The Equestrian Order of the Holy Sepulchre of Jerusalem is believed to date back to the First Crusade, when Jerusalem was liberated. Part of the reorganization of the religious, military and public bodies of the territories newly freed from Muslim control at that time made way for the Order of Canons of the Holy Sepulchre to be founded.
According to most accounts of the Crusades, the first King of Jerusalem, Baldwin I, assumed the leadership of this canonical order in 1103, and reserved the right for himself and his successors to appoint knights to it, if the patriarch was absent or unable to do so. Throughout the centuries, the Holy See has reorganized and revitalized the organization to uphold the standards of the Roman Catholic Church.
In February 1996, Pope John Paul II further enhanced the order’s status. Today it is a Public Association of the Faithful with a legal canonical and public personality, constituted by the Holy See under Canon Law 312, paragraph 1:1. Men, also known as “knights,” and women, who are referred to as “ladies” in the United States and as “dames” throughout the rest of the world, may join the order often through invitation of an existing member, as long as they are baptized Catholic and in good standing with the church. In the Fort Wayne-South Bend diocese, there are currently 22 members of the order.
Members must be at least 25 years of age. Their current purpose is only the support of Christians in the Holy Land, specifically, the Latin Patriarchate of Jerusalem, an archdiocese comprised of Israel, Palestine, Jordan and Cyprus. Local leader Dr. Tom McGovern noted: “In Israel and Palestine, less than 2 percent of the population is now Christian. Christians are persecuted, mostly economically, on both sides of the Israeli-Palestinian wall. The order provides over 75 percent of the financial resources to support the parishes and apostolates of the Latin Patriarchate, or the Roman Catholic Church in the Holy Land.”
Knights and ladies support the church in the Holy Land through daily prayer, pilgrimage, increasing awareness through conversation and other opportunities, and by financial commitment: a $600 annual donation is required of members. Membership is a lifetime commitment, according to the order’s constitution. Members are also expected to pray for and support the Christians in the Holy Land for the rest of their lives, unless an unforeseen hardship prevents them from doing so. McGovern confirmed members “have a sense of solidarity with the suffering Christians in the Holy Land and want to support them in visible, practical and prayerful ways.” The initial cost of membership, in addition to the annual donation, is a $1,000 investiture fee plus about $500 for liturgical robes.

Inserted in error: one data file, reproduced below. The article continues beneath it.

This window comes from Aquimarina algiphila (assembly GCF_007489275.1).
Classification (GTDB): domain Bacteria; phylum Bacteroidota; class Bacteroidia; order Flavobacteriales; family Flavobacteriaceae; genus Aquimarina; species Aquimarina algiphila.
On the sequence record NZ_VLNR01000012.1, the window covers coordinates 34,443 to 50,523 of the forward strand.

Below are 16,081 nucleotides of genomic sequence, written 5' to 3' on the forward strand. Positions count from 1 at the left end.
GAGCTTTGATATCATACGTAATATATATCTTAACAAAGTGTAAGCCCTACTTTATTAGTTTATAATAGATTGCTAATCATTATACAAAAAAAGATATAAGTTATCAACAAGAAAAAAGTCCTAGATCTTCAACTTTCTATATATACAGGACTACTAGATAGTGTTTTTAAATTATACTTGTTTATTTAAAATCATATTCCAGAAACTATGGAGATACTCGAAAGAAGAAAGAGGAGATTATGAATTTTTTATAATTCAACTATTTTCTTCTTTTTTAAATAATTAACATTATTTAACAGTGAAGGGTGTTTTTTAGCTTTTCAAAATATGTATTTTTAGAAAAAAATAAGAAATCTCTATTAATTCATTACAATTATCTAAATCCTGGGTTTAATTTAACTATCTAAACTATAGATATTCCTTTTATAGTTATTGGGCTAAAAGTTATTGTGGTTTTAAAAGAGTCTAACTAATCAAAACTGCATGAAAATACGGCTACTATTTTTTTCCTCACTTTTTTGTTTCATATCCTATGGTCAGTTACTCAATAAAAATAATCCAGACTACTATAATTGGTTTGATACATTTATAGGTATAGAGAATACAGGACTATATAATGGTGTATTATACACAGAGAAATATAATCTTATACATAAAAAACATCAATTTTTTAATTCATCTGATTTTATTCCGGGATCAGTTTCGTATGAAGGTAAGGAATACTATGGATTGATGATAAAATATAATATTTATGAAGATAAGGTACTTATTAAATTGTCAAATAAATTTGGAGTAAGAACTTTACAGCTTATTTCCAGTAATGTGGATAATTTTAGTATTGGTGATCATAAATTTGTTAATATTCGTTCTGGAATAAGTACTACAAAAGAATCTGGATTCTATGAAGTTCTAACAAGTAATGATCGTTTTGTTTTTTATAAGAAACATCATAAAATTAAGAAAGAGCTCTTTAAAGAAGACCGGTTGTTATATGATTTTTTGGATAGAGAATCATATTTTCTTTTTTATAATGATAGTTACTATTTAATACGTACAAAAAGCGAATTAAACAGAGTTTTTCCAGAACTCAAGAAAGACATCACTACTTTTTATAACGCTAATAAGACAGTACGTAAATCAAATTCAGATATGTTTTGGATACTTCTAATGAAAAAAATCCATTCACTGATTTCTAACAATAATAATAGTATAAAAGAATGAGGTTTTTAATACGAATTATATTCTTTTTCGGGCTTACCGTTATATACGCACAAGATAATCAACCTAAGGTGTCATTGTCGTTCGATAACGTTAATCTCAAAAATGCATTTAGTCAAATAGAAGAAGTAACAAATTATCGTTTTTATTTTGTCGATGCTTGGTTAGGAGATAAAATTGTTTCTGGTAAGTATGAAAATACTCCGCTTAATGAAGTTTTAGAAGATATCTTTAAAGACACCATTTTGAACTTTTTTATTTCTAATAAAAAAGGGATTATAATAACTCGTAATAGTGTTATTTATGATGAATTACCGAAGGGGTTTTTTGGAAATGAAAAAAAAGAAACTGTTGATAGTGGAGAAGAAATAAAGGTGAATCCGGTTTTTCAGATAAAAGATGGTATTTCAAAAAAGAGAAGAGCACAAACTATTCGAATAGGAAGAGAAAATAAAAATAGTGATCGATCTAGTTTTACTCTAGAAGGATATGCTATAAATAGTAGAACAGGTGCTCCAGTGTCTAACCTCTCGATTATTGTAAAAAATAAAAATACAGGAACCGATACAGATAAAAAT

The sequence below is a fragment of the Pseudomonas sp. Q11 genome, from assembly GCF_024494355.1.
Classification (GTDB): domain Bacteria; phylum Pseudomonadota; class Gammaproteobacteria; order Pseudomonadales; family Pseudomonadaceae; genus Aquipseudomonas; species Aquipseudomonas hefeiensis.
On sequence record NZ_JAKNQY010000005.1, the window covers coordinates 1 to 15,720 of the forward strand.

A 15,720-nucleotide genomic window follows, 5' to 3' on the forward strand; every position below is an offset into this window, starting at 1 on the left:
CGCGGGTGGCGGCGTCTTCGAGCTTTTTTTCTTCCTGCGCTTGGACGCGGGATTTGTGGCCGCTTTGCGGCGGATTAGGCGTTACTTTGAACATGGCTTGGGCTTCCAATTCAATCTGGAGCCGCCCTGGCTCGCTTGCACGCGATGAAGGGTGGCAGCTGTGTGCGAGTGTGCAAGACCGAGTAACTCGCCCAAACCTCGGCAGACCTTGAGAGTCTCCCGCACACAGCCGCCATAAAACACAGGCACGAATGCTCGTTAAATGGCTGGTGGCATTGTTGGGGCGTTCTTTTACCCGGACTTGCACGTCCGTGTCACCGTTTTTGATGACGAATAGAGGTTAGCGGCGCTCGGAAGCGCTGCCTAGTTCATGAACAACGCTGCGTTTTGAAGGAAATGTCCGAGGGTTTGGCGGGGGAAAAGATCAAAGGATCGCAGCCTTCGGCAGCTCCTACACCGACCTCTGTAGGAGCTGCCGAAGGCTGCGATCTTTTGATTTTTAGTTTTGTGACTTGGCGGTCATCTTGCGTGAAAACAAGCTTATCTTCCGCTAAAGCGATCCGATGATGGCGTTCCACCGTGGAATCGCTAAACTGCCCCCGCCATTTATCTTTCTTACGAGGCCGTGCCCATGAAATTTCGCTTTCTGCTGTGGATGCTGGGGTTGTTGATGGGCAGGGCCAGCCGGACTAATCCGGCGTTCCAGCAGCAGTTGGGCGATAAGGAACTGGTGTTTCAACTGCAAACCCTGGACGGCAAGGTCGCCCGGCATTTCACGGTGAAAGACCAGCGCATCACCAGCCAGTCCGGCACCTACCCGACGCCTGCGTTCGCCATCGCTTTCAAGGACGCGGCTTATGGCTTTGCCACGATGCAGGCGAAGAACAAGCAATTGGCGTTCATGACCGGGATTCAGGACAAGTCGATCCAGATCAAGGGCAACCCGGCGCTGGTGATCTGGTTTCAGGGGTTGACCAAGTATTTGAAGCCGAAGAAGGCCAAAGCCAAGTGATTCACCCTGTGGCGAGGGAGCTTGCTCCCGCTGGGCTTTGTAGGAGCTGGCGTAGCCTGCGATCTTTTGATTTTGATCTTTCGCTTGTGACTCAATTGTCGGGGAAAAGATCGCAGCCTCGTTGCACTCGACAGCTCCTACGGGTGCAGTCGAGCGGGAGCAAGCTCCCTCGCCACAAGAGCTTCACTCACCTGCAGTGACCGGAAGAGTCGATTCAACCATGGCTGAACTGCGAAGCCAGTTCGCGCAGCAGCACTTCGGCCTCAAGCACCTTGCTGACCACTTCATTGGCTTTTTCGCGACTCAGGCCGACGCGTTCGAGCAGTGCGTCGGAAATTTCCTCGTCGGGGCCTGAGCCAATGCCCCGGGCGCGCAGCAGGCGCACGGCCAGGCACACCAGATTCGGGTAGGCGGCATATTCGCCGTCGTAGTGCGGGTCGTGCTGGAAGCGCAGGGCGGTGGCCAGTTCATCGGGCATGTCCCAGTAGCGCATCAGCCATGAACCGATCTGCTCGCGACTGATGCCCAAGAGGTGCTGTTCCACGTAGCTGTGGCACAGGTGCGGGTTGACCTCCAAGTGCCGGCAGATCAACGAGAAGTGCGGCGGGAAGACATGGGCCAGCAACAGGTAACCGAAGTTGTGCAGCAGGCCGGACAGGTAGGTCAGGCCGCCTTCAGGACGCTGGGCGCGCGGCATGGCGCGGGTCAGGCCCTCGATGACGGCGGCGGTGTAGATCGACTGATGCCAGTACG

Locally members process at liturgical events at the invitation of the bishop. They might be invited to special Masses, such as when the diocese was consecrated to the Immaculate Heart of Mary on the feast of the Assumption several years ago, opening and closing Masses of holy years, ordinations, Palm Sunday, Chrism Masses and Bishop John M. D’Arcy’s funeral.
In the Diocese of Fort Wayne-South Bend, members meet at other times of the year for different events. They gather for Mass and dinner on Sept. 14, the feast of the Triumph of the Holy Cross, which recalls the dedication of the Church of the Holy Sepulchre in Jerusalem and St. Helena finding the cross of the Crucifixion. They attend an Advent day of reflection; participate in a Palm Sunday procession and brunch with the bishop; and attend the annual Lieutenancy Investiture. This year the Lieutenancy Investiture will be held in Indianapolis.
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